Jan Van Eyck

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Jan Van Eyck Biography

Jan van Eyck was among the great artistic masters of the early Netherlandish Renaissance in the 15th century. His particular skill with minute detail, naturalism and luminous light have been cited as a pivotal turning points in the development of the Renaissance in Northern Europe. His penchant for experimentation and use of collapsed perspectival space intrinsically questioned the nature of artistry, and elevated the discipline of painting to a noble and intellectual pursuit.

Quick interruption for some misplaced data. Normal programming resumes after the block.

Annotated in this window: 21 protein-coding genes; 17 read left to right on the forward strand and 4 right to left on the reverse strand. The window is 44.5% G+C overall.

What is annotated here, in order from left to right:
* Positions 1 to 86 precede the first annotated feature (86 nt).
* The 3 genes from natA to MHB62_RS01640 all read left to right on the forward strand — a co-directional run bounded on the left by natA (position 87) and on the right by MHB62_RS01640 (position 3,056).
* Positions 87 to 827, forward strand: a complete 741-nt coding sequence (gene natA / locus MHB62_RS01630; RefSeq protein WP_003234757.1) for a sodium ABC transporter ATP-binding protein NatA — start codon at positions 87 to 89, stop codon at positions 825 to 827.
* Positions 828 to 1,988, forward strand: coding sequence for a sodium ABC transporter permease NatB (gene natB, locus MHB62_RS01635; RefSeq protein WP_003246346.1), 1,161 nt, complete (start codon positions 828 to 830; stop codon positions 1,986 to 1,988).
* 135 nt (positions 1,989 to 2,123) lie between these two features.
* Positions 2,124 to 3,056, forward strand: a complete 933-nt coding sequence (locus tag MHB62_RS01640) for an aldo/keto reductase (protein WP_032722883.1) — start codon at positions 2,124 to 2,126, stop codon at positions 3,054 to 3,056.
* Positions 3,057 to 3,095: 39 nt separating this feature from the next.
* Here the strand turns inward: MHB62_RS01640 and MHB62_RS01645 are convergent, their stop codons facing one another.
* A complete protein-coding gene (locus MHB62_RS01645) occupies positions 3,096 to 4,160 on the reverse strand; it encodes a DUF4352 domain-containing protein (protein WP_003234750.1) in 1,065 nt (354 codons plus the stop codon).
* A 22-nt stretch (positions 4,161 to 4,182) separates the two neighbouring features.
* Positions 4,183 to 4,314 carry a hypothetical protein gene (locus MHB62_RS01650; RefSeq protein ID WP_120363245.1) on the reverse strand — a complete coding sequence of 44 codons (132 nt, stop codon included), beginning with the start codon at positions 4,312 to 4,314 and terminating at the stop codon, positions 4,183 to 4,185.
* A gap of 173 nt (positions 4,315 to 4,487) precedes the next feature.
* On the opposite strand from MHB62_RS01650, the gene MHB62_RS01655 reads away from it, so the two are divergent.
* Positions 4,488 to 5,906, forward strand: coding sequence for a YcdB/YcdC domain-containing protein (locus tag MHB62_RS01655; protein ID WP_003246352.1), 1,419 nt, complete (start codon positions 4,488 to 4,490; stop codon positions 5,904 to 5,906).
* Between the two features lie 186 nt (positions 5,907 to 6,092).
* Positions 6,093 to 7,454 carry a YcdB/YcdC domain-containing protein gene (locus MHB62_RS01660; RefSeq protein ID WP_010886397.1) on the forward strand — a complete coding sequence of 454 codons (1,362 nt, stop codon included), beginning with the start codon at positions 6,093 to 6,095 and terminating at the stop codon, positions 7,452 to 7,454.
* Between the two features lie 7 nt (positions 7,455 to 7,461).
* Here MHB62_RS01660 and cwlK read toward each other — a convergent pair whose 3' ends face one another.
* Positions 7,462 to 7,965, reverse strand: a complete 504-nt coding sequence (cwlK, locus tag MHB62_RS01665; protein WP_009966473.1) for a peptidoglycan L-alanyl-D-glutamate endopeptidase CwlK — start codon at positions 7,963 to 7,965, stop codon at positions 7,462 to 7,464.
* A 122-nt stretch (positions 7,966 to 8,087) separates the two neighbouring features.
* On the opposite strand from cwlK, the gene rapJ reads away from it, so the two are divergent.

Born around 1390 in Maaseik, Van Eyck became a young master by the early 1420s, developing a relatively large studio with multiple workshop assistants. He worked as court painter to Philip the Good, the Duke of Burgundy, in the 1420s, and was sent on diplomatic missions – a common activity for successful artists who had been commissioned by political figures. He is closely associated with the rise in popularity of oil paint during the Netherlandish Renaissance. The translucence of individual layers of oil paint allowed Van Eyck and later Northern European artists to achieve an extraordinary level of detail, rich textures and glowing enameled colors. His success allotted him relative freedom in terms of his subject matter, and he painted both religious and secular works. His depictions of patrons and the discoveries he made in portraiture initiated the rise of the self-portrait genre during the early Renaissance. His Ghent Altarpiece from the 1420s, and the 1434 Arnolfini Portrait, have come to feature as critical bases of Western art historical canon, influencing generations of artists who came after Van Eyck, such as Hans Memling and Albrecht Dürer, and solidifying Van Eyck as a vital figure within the history of Western art. Although no other Netherlandish painter signed their canvases at the time, Van Eyck’s signature, Als Ik Kan, is a witty pun on his name, meaning “As I Can,” a common contemporary Netherlandish turn of phrase. There are only approximately twenty known extant Van Eyck paintings, most of which occupy the some of the most significant and visited art museums in the world, including the Metropolitan Museum of Art, New York, the Louvre Museum, Paris, and the Prado Museum, Madrid.

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